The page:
Teacher quality

Hal Varian (NY Times) reports on a study of teacher effectiveness. An unsurprising finding was that some teachers are more effective at improving student test scores than others.

What was surprising is that

easily observable characteristics like having a master's degree or a passing score on the teacher certification exam are not correlated with teacher effectiveness.

This reminds me of something I read some time ago about there being only a 2 % correlation between MBA GPAs and their success in business. More than textbook knowledge, social skills played a role in being successful. If something similar is at work here, then shouldn't education schools help their students learn what will make them effective teachers?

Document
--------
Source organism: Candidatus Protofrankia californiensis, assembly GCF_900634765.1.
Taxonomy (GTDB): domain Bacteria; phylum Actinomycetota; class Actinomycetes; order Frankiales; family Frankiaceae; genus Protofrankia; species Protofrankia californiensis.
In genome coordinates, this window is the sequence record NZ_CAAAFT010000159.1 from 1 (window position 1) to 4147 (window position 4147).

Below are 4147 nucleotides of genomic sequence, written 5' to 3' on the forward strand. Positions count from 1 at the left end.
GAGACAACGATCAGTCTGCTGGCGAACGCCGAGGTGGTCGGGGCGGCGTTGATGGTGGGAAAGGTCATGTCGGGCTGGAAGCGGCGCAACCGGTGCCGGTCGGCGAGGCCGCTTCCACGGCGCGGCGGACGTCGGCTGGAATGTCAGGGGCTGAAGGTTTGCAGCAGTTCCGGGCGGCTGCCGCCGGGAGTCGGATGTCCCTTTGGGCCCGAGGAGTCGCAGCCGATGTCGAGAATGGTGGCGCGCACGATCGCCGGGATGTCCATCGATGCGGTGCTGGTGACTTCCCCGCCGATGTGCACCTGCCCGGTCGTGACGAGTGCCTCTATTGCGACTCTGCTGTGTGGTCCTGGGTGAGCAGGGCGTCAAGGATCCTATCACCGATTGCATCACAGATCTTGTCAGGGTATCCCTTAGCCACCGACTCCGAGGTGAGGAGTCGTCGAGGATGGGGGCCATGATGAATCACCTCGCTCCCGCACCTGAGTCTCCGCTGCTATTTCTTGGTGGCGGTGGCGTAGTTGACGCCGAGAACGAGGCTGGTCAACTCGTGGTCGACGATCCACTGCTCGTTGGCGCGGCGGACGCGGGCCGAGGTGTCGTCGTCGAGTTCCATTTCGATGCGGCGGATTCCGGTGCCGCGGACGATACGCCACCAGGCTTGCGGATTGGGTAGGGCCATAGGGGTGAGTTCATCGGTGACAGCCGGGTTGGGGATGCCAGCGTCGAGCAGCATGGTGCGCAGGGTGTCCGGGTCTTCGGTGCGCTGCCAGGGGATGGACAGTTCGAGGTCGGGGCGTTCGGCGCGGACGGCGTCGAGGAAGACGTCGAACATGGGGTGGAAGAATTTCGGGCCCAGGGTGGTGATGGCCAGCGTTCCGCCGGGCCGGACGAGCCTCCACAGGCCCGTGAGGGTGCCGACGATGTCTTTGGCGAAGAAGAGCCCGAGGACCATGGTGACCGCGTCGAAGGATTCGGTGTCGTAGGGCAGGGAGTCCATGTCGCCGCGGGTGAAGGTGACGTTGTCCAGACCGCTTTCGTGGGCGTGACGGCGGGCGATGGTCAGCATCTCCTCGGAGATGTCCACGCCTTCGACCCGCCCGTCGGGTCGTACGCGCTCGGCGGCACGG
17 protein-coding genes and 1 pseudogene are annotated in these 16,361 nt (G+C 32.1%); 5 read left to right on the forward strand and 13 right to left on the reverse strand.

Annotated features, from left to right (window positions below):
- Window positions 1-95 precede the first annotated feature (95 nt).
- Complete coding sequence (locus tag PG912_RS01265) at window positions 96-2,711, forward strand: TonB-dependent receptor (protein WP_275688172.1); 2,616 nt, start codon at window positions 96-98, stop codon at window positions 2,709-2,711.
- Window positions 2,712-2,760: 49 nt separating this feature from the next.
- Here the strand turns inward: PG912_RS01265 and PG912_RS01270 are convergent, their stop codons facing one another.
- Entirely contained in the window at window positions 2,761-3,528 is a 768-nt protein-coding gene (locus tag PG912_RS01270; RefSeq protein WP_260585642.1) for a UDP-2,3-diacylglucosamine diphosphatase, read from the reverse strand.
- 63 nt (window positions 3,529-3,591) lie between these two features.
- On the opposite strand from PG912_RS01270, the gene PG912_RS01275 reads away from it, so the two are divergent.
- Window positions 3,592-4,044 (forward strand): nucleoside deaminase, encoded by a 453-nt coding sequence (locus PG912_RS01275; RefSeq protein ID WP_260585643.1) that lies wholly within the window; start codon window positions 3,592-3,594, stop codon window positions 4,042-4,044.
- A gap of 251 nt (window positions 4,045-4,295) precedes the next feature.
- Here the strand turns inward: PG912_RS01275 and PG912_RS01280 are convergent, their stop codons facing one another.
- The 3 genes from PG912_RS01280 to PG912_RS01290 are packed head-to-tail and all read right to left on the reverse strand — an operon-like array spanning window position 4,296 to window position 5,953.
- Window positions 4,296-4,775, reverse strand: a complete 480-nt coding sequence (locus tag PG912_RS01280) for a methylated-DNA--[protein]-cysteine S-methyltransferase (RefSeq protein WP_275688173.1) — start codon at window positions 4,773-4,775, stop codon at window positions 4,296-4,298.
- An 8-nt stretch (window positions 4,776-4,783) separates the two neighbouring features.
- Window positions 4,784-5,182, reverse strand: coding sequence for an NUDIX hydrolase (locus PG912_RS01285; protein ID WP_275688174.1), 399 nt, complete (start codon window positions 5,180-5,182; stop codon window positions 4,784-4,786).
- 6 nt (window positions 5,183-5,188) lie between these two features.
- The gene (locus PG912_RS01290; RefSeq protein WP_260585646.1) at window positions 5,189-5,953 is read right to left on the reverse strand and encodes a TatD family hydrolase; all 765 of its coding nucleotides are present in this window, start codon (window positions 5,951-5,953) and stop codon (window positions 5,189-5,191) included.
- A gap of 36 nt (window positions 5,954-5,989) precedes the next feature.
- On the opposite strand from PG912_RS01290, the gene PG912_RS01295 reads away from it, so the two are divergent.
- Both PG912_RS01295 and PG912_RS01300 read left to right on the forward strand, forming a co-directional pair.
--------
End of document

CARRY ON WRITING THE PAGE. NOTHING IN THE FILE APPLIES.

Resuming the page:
Varian cited the report's finding that the "most important single influence is experience," although it isn't clear whether that means that teachers learn by doing or ineffective teachers quit teaching.

Of course, it could be a combination of both. Still, these results indicate, at least to me, more apprenticeship and less theory (not none) is one approach education schools should take. The other indication, which I mention in the previous post, is one in which I'm not sure that education schools can play much of a role. That is, effective teachers are those who sincerely care for their students and have a considerable amount of patience in working with them.